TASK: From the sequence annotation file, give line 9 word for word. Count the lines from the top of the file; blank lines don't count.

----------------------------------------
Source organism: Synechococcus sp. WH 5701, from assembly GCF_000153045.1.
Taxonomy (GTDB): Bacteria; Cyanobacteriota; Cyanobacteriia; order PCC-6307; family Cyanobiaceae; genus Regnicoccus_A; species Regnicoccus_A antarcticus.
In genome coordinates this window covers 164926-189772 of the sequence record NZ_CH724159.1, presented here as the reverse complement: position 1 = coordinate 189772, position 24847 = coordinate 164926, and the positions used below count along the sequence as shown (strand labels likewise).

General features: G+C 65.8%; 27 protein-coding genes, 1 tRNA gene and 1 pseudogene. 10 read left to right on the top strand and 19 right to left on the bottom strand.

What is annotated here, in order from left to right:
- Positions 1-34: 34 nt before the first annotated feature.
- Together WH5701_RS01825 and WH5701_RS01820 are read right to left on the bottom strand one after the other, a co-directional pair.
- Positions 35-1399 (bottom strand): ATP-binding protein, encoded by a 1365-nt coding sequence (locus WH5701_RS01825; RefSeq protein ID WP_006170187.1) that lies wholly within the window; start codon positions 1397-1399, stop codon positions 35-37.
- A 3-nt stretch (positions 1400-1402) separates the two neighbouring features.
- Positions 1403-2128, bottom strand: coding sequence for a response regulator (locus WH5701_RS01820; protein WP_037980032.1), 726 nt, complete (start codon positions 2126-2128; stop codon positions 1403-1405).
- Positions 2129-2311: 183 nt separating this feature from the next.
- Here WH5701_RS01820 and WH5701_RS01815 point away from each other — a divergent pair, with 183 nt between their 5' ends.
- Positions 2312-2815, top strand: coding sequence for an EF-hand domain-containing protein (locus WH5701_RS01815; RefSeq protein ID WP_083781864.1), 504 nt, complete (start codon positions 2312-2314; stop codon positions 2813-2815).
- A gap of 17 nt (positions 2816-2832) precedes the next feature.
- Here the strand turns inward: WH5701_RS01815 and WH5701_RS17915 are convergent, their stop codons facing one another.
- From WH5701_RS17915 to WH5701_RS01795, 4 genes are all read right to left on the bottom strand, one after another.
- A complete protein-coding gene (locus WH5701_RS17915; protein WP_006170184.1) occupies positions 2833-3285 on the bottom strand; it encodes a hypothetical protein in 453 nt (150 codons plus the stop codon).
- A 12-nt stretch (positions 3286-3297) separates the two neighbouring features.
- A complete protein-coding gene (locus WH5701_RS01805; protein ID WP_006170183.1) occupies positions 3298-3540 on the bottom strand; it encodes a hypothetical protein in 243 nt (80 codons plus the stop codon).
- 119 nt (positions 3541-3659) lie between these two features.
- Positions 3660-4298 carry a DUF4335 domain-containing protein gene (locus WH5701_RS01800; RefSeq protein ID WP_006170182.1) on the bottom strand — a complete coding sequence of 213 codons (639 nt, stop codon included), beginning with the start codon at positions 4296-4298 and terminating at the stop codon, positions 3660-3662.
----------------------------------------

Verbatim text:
- A 3-nt stretch (positions 1400-1402) separates the two neighbouring features.